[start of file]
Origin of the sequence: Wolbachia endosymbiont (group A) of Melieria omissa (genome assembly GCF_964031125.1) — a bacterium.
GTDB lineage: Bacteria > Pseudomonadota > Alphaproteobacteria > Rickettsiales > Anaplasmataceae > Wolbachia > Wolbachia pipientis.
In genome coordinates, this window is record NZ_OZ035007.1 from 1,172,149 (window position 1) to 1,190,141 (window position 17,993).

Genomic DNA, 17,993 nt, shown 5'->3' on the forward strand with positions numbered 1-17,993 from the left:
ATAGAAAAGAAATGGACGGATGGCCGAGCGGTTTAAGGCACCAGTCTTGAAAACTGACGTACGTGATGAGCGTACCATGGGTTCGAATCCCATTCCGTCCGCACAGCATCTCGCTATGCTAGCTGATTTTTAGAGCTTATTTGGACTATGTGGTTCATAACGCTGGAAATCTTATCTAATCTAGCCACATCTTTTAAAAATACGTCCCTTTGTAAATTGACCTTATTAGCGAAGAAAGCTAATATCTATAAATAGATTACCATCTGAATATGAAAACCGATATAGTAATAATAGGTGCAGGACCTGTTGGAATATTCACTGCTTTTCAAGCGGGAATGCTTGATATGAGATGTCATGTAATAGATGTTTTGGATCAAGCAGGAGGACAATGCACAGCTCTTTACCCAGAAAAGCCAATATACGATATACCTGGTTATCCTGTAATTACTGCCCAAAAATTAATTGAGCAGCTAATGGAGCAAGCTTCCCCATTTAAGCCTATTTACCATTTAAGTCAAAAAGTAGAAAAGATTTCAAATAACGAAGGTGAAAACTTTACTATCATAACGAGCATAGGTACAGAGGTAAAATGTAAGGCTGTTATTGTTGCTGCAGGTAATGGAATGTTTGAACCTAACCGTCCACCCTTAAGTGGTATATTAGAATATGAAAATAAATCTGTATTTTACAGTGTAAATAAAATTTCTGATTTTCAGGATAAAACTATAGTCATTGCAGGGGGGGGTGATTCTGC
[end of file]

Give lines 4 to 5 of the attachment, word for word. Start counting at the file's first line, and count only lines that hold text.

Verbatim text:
Genomic DNA, 17,993 nt, shown 5'->3' on the forward strand with positions numbered 1-17,993 from the left:
ATAGAAAAGAAATGGACGGATGGCCGAGCGGTTTAAGGCACCAGTCTTGAAAACTGACGTACGTGATGAGCGTACCATGGGTTCGAATCCCATTCCGTCCGCACAGCATCTCGCTATGCTAGCTGATTTTTAGAGCTTATTTGGACTATGTGGTTCATAACGCTGGAAATCTTATCTAATCTAGCCACATCTTTTAAAAATACGTCCCTTTGTAAATTGACCTTATTAGCGAAGAAAGCTAATATCTATAAATAGATTACCATCTGAATATGAAAACCGATATAGTAATAATAGGTGCAGGACCTGTTGGAATATTCACTGCTTTTCAAGCGGGAATGCTTGATATGAGATGTCATGTAATAGATGTTTTGGATCAAGCAGGAGGACAATGCACAGCTCTTTACCCAGAAAAGCCAATATACGATATACCTGGTTATCCTGTAATTACTGCCCAAAAATTAATTGAGCAGCTAATGGAGCAAGCTTCCCCATTTAAGCCTATTTACCATTTAAGTCAAAAAGTAGAAAAGATTTCAAATAACGAAGGTGAAAACTTTACTATCATAACGAGCATAGGTACAGAGGTAAAATGTAAGGCTGTTATTGTTGCTGCAGGTAATGGAATGTTTGAACCTAACCGTCCACCCTTAAGTGGTATATTAGAATATGAAAATAAATCTGTATTTTACAGTGTAAATAAAATTTCTGATTTTCAGGATAAAACTATAGTCATTGCAGGGGGGGGTGATTCTGC